Covid pushes up average age of first-time buyers

By Simoney Kyriakou

Covid-19 and the rising cost of living has pushed up the average age of first-time buyers in Britain by two years.

Before the pandemic, the average age of a first-time buyer was 32, based on analysis of Land Registry data and figures from comparison website GetAgent's partner estate agents.

But despite a property market boom across the UK during the pandemic, Covid may have pushed the average age of a first-time buyer up by almost two years, meaning the average Briton will be 34 by the time they purchase their first home. 

By comparison, the average age of a first-time buyer in 2002 was 31 while in the 1990s it was approximately 29, according to market analysis by Which.

Founder and chief executive of GetAgent.co.uk, Colby Short, founder and chief executive of GetAgent.co.uk, said: "Buying that first home has always been one of life’s milestones and in recent times it has become particularly hard to reach.

"This is as a result of ever increasing house prices, with first-time buyers saving for far longer simply to amass enough to secure a mortgage deposit."

The analysis by GetAgent.co.uk, as outlined in the graphic below, found that those who were put on furlough may find it even harder to build up that much-needed deposit.

With the average gross UK salary sitting at £31,646 at the time the furlough scheme was active, according to government data, the average person will have retained an income of £31,868 over the 19 months the scheme was in place, a loss of £7,967 for the average person when compared to their regular income.

With the average first-time buyer house price coming in at £199,246 in 2020, according to the Land Registry, the average first-time buyer was looking at a 15 per cent deposit of £29,887 in order to secure their first home. 

This milestone was taking Brits 6.6 years to accomplish, based on saving 20 per cent of net income a month (£377) and purchasing their first home at the age of 32. 

However, with furlough setting them back by £7,967 it would require a further 1.8 years of saving this average of £377 a month to bridge the mortgage deposit gap caused by Covid.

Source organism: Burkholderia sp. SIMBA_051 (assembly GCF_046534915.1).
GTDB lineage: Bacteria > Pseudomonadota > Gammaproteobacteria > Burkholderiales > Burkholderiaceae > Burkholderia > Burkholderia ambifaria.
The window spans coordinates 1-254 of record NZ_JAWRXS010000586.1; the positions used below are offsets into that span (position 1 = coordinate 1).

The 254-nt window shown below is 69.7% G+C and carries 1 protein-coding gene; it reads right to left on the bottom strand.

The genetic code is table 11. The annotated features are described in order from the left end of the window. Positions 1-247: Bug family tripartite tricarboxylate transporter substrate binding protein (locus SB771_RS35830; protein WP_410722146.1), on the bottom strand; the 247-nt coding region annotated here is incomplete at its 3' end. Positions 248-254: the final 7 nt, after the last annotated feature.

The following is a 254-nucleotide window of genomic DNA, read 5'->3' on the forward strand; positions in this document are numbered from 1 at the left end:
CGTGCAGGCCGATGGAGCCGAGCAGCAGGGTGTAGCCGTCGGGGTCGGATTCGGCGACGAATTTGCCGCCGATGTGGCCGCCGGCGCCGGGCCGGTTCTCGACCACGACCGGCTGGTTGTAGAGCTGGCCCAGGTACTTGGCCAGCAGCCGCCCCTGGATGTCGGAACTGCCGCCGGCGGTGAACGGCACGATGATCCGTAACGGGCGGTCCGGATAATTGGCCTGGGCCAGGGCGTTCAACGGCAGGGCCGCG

As a result, Short said those first-time buyers who were attempting to climb the ladder during the pandemic will have seen their average age when purchasing pushed back to almost 34. 

Short added: "The pandemic will have only added to this difficulty and those who were furloughed, or worse made redundant, will have seen their journey to homeownership become all the longer as a result of a reduction in earnings and their ability to save.”

Additional stress points

Saving alone can be hard enough, but according to Christina Melling, chief executive of house buying adviser Stipendium, there are also hidden fees and expenses, as well as the stress for first-time buyers of making that first purchase.

This is why she urges individuals to get professional help and to start the process as early as possible. 

She said: "Buying a home can be a long, expensive, and stressful journey, but there are so many ways of reducing the time, cost and emotional impact of your purchase. 

"The best place to start is being very well prepared and staying on top of your responsibilities throughout the process. Don’t wait until the last minute to commission surveys, for example, and don’t wait until you’ve made an offer to start the mortgage process. 

"But this due diligence still takes an enormous amount of effort and time and not only is this tough to balance with the wider requirements of daily life, but for those buying their first home it’s often impossible to know what’s required and when."

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